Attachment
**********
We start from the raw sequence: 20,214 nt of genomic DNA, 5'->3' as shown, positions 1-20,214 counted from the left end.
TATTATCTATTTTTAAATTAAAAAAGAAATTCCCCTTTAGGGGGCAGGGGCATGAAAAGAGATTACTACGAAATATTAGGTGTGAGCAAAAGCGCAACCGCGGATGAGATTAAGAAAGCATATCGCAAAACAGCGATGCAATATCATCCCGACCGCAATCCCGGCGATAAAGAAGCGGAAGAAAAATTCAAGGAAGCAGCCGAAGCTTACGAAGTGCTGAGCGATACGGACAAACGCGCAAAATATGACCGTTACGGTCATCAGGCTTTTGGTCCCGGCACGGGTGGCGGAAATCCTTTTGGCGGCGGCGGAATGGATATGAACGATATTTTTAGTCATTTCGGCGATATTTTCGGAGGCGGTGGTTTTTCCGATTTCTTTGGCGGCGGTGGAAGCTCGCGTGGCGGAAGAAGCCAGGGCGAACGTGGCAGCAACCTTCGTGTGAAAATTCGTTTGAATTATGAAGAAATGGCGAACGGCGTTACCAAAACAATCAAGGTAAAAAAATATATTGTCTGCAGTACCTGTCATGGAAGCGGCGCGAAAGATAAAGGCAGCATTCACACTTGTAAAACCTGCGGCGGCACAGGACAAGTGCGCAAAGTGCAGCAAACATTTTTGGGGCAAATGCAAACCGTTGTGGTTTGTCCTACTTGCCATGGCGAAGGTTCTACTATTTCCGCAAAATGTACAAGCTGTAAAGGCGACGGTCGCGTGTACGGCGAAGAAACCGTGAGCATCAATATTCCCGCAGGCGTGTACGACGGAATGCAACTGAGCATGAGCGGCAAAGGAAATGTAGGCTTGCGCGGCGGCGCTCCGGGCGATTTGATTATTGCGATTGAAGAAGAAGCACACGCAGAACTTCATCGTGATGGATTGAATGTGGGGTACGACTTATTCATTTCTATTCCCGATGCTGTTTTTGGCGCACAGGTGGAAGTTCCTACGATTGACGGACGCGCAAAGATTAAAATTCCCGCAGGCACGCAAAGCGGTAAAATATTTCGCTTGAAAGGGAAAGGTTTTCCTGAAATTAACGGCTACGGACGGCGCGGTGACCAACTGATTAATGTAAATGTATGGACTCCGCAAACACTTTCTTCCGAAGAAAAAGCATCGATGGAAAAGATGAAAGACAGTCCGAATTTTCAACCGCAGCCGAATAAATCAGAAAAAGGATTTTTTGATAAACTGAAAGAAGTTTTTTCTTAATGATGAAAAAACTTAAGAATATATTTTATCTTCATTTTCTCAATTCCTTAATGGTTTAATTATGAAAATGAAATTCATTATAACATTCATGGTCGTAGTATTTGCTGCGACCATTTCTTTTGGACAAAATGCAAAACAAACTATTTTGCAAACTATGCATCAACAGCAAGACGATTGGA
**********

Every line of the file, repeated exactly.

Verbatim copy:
We start from the raw sequence: 20,214 nt of genomic DNA, 5'->3' as shown, positions 1-20,214 counted from the left end.
TATTATCTATTTTTAAATTAAAAAAGAAATTCCCCTTTAGGGGGCAGGGGCATGAAAAGAGATTACTACGAAATATTAGGTGTGAGCAAAAGCGCAACCGCGGATGAGATTAAGAAAGCATATCGCAAAACAGCGATGCAATATCATCCCGACCGCAATCCCGGCGATAAAGAAGCGGAAGAAAAATTCAAGGAAGCAGCCGAAGCTTACGAAGTGCTGAGCGATACGGACAAACGCGCAAAATATGACCGTTACGGTCATCAGGCTTTTGGTCCCGGCACGGGTGGCGGAAATCCTTTTGGCGGCGGCGGAATGGATATGAACGATATTTTTAGTCATTTCGGCGATATTTTCGGAGGCGGTGGTTTTTCCGATTTCTTTGGCGGCGGTGGAAGCTCGCGTGGCGGAAGAAGCCAGGGCGAACGTGGCAGCAACCTTCGTGTGAAAATTCGTTTGAATTATGAAGAAATGGCGAACGGCGTTACCAAAACAATCAAGGTAAAAAAATATATTGTCTGCAGTACCTGTCATGGAAGCGGCGCGAAAGATAAAGGCAGCATTCACACTTGTAAAACCTGCGGCGGCACAGGACAAGTGCGCAAAGTGCAGCAAACATTTTTGGGGCAAATGCAAACCGTTGTGGTTTGTCCTACTTGCCATGGCGAAGGTTCTACTATTTCCGCAAAATGTACAAGCTGTAAAGGCGACGGTCGCGTGTACGGCGAAGAAACCGTGAGCATCAATATTCCCGCAGGCGTGTACGACGGAATGCAACTGAGCATGAGCGGCAAAGGAAATGTAGGCTTGCGCGGCGGCGCTCCGGGCGATTTGATTATTGCGATTGAAGAAGAAGCACACGCAGAACTTCATCGTGATGGATTGAATGTGGGGTACGACTTATTCATTTCTATTCCCGATGCTGTTTTTGGCGCACAGGTGGAAGTTCCTACGATTGACGGACGCGCAAAGATTAAAATTCCCGCAGGCACGCAAAGCGGTAAAATATTTCGCTTGAAAGGGAAAGGTTTTCCTGAAATTAACGGCTACGGACGGCGCGGTGACCAACTGATTAATGTAAATGTATGGACTCCGCAAACACTTTCTTCCGAAGAAAAAGCATCGATGGAAAAGATGAAAGACAGTCCGAATTTTCAACCGCAGCCGAATAAATCAGAAAAAGGATTTTTTGATAAACTGAAAGAAGTTTTTTCTTAATGATGAAAAAACTTAAGAATATATTTTATCTTCATTTTCTCAATTCCTTAATGGTTTAATTATGAAAATGAAATTCATTATAACATTCATGGTCGTAGTATTTGCTGCGACCATTTCTTTTGGACAAAATGCAAAACAAACTATTTTGCAAACTATGCATCAACAGCAAGACGATTGGA